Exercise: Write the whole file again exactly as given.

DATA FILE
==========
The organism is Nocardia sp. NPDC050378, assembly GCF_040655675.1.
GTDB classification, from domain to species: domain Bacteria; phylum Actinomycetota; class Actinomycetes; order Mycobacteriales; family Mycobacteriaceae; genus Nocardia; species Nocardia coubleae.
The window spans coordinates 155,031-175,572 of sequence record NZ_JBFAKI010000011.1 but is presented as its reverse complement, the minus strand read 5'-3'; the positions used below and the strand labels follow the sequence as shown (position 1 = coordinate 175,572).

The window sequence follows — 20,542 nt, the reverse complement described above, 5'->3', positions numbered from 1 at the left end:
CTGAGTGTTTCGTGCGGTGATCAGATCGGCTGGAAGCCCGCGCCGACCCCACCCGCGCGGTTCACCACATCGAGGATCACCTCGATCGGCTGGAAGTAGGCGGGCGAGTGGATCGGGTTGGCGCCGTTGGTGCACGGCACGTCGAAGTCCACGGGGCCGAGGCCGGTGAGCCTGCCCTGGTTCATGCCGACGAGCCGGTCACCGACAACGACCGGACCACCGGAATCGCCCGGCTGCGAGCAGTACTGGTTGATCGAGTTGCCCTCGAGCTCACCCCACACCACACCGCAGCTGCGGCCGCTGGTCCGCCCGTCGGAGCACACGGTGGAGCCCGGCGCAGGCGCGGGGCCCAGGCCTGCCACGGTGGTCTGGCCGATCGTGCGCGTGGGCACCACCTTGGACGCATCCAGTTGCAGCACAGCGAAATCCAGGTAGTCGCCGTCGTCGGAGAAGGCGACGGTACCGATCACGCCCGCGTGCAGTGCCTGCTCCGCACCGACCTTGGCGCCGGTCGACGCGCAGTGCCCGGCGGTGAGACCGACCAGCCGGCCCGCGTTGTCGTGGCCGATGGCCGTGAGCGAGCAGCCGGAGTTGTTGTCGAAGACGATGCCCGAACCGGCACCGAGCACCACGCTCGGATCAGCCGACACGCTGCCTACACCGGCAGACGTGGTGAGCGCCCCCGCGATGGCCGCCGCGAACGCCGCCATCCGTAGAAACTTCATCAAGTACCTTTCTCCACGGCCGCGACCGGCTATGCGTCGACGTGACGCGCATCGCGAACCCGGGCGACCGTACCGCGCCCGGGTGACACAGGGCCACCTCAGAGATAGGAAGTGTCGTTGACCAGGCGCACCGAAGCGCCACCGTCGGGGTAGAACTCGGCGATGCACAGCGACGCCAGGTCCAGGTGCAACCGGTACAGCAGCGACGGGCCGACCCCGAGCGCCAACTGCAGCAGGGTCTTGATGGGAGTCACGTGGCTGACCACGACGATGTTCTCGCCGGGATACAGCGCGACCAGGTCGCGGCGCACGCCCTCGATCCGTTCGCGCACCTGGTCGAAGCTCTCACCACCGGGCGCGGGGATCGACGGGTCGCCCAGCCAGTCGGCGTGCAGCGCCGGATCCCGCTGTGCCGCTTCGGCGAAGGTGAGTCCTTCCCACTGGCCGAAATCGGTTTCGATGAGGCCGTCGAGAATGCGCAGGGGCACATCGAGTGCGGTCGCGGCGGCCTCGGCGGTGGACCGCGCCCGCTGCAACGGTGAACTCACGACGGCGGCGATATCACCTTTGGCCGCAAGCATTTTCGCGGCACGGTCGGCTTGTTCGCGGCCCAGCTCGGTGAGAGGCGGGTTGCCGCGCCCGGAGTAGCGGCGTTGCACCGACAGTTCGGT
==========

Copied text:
The organism is Nocardia sp. NPDC050378, assembly GCF_040655675.1.
GTDB classification, from domain to species: domain Bacteria; phylum Actinomycetota; class Actinomycetes; order Mycobacteriales; family Mycobacteriaceae; genus Nocardia; species Nocardia coubleae.
The window spans coordinates 155,031-175,572 of sequence record NZ_JBFAKI010000011.1 but is presented as its reverse complement, the minus strand read 5'-3'; the positions used below and the strand labels follow the sequence as shown (position 1 = coordinate 175,572).

The window sequence follows — 20,542 nt, the reverse complement described above, 5'->3', positions numbered from 1 at the left end:
CTGAGTGTTTCGTGCGGTGATCAGATCGGCTGGAAGCCCGCGCCGACCCCACCCGCGCGGTTCACCACATCGAGGATCACCTCGATCGGCTGGAAGTAGGCGGGCGAGTGGATCGGGTTGGCGCCGTTGGTGCACGGCACGTCGAAGTCCACGGGGCCGAGGCCGGTGAGCCTGCCCTGGTTCATGCCGACGAGCCGGTCACCGACAACGACCGGACCACCGGAATCGCCCGGCTGCGAGCAGTACTGGTTGATCGAGTTGCCCTCGAGCTCACCCCACACCACACCGCAGCTGCGGCCGCTGGTCCGCCCGTCGGAGCACACGGTGGAGCCCGGCGCAGGCGCGGGGCCCAGGCCTGCCACGGTGGTCTGGCCGATCGTGCGCGTGGGCACCACCTTGGACGCATCCAGTTGCAGCACAGCGAAATCCAGGTAGTCGCCGTCGTCGGAGAAGGCGACGGTACCGATCACGCCCGCGTGCAGTGCCTGCTCCGCACCGACCTTGGCGCCGGTCGACGCGCAGTGCCCGGCGGTGAGACCGACCAGCCGGCCCGCGTTGTCGTGGCCGATGGCCGTGAGCGAGCAGCCGGAGTTGTTGTCGAAGACGATGCCCGAACCGGCACCGAGCACCACGCTCGGATCAGCCGACACGCTGCCTACACCGGCAGACGTGGTGAGCGCCCCCGCGATGGCCGCCGCGAACGCCGCCATCCGTAGAAACTTCATCAAGTACCTTTCTCCACGGCCGCGACCGGCTATGCGTCGACGTGACGCGCATCGCGAACCCGGGCGACCGTACCGCGCCCGGGTGACACAGGGCCACCTCAGAGATAGGAAGTGTCGTTGACCAGGCGCACCGAAGCGCCACCGTCGGGGTAGAACTCGGCGATGCACAGCGACGCCAGGTCCAGGTGCAACCGGTACAGCAGCGACGGGCCGACCCCGAGCGCCAACTGCAGCAGGGTCTTGATGGGAGTCACGTGGCTGACCACGACGATGTTCTCGCCGGGATACAGCGCGACCAGGTCGCGGCGCACGCCCTCGATCCGTTCGCGCACCTGGTCGAAGCTCTCACCACCGGGCGCGGGGATCGACGGGTCGCCCAGCCAGTCGGCGTGCAGCGCCGGATCCCGCTGTGCCGCTTCGGCGAAGGTGAGTCCTTCCCACTGGCCGAAATCGGTTTCGATGAGGCCGTCGAGAATGCGCAGGGGCACATCGAGTGCGGTCGCGGCGGCCTCGGCGGTGGACCGCGCCCGCTGCAACGGTGAACTCACGACGGCGGCGATATCACCTTTGGCCGCAAGCATTTTCGCGGCACGGTCGGCTTGTTCGCGGCCCAGCTCGGTGAGAGGCGGGTTGCCGCGCCCGGAGTAGCGGCGTTGCACCGACAGTTCGGT